Last edited by HansPL; 03-12-2014 at 06:42 PM.
 
Old 03-19-2014, 05:55 AM   #8
HansPL
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Just to relate the happy end:  In a hardware store I found a suitable adaptor (IDE 40 pin 2.54 mm + Molex Power to IDE 44 pin 2.00 mm, part of a mounting kit for 2.5" drives).  Using an open benchtop setup with a discarded Asus A8V mainboard having both USB and IDE (PATA) ports, I connected the Conner drive with that adaptor and booted Finnix from an USB key. The nearly 20 years old drive came up fine, I did not have to enter any drive data.  So I could simply mount it and copy the historical files to another USB key — problem solved. Thank you all, have a nice day!
 
Old 03-30-2014, 11:44 AM   #9
blip
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Although the problem has been solved, I just wanted to share my experience with reading a 20 MB Conner laptop drive with a USB adapter.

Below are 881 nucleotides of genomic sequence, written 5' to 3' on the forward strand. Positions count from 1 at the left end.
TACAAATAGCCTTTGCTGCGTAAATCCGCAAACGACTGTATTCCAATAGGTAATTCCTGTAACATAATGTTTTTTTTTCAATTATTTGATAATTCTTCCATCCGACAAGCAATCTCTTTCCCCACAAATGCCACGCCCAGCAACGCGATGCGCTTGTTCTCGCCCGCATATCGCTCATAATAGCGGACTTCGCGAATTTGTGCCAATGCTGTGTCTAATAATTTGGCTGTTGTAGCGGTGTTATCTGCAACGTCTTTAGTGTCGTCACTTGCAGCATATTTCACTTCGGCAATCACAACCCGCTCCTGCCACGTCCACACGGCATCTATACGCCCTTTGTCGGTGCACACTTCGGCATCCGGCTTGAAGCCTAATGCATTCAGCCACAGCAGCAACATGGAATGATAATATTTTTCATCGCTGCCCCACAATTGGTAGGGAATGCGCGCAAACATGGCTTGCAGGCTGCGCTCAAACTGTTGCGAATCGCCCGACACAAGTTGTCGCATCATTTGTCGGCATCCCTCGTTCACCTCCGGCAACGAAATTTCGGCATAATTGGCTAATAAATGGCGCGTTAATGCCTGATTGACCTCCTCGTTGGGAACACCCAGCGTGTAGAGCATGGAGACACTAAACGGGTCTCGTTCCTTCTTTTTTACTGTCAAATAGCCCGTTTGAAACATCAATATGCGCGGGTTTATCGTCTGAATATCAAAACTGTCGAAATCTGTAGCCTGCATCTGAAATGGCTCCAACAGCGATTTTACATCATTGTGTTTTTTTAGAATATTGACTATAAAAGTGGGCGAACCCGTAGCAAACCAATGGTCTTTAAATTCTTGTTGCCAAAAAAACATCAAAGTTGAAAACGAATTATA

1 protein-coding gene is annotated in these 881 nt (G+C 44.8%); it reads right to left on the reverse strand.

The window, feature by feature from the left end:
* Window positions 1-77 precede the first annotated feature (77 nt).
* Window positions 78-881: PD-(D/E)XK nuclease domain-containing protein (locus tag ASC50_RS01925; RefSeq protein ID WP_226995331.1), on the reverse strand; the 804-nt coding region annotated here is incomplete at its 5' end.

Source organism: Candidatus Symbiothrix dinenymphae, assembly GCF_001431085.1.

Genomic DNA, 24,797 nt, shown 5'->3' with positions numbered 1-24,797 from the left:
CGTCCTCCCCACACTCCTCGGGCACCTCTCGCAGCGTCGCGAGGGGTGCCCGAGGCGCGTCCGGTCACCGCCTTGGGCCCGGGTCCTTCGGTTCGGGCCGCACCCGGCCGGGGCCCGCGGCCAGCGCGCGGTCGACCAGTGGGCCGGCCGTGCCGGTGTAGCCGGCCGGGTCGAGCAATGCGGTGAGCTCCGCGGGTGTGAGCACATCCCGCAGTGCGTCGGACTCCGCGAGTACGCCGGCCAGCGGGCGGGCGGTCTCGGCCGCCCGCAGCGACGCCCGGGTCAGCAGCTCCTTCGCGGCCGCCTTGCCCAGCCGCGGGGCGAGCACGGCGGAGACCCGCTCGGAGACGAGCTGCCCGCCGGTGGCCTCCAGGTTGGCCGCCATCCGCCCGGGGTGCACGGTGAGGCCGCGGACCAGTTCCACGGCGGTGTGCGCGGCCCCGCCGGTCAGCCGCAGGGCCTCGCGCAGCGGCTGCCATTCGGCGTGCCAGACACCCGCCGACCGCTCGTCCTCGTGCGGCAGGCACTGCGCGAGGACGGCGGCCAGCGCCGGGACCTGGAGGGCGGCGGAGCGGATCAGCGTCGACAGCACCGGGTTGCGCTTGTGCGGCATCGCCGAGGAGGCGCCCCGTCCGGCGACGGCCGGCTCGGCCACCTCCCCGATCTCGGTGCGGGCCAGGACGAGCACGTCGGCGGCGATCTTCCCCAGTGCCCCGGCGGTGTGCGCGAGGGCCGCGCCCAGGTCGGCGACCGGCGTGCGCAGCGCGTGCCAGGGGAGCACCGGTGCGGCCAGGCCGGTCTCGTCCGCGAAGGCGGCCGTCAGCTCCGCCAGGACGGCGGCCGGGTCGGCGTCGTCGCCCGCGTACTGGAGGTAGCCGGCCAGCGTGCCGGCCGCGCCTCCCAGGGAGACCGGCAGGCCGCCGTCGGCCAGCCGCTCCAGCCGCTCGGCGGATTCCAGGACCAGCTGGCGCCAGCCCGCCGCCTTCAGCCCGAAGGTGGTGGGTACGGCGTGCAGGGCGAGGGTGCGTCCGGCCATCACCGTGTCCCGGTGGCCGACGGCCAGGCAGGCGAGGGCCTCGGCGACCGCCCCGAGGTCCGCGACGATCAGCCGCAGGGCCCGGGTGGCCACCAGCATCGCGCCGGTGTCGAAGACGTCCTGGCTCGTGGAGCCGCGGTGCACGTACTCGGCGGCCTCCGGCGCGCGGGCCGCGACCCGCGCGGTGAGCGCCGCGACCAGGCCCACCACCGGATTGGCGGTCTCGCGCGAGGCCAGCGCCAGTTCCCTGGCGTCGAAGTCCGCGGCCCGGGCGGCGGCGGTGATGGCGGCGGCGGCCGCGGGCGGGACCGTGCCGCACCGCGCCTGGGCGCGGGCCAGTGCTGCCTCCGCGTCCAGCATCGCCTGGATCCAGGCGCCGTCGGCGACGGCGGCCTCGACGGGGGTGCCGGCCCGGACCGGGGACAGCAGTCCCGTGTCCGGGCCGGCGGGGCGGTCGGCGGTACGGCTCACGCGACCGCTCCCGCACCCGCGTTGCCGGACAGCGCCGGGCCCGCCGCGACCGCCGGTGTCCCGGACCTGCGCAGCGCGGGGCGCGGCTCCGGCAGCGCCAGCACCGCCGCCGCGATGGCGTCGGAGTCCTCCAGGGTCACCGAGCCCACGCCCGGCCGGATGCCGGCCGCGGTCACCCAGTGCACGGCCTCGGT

Looking at a hexdump of the data revealed some weird aliasing, e.g. sectors 0 and 1 were identical copies of the MBR. Several sectors after sector N were copies of sector N until M was reached when the aliasing pattern repeated. There was another larger pattern of aliasing too.

This situation occurs when the USB adapter speaks LBA to the drive and the drive interprets it as CHS, both ignoring the CHS/LBA select bit. It turns out that N was the number of sectors per track. Examining the MBR partition table revealed the most likely CHS geometry.

Once I had that, I needed to map the LBA addresses that the adapter sent to the drive to CHS addresses that the drive interpreted. Keep in mind this is not at all like your typical CHS <=> LBA conversion math. This involved researching the IDE register layout and seeing how the registers for specifying CHS and LBA addresses overlap, referencing http://www.nondot.org/sabre/os/artic...andDiscDrives/. Finally, I wrote a bash script to run through all the LBAs I wanted sequentially, compute the CHS addresses, map those to aliased LBAs the adapter would submit, and "dd" each track one-by-one to an image file.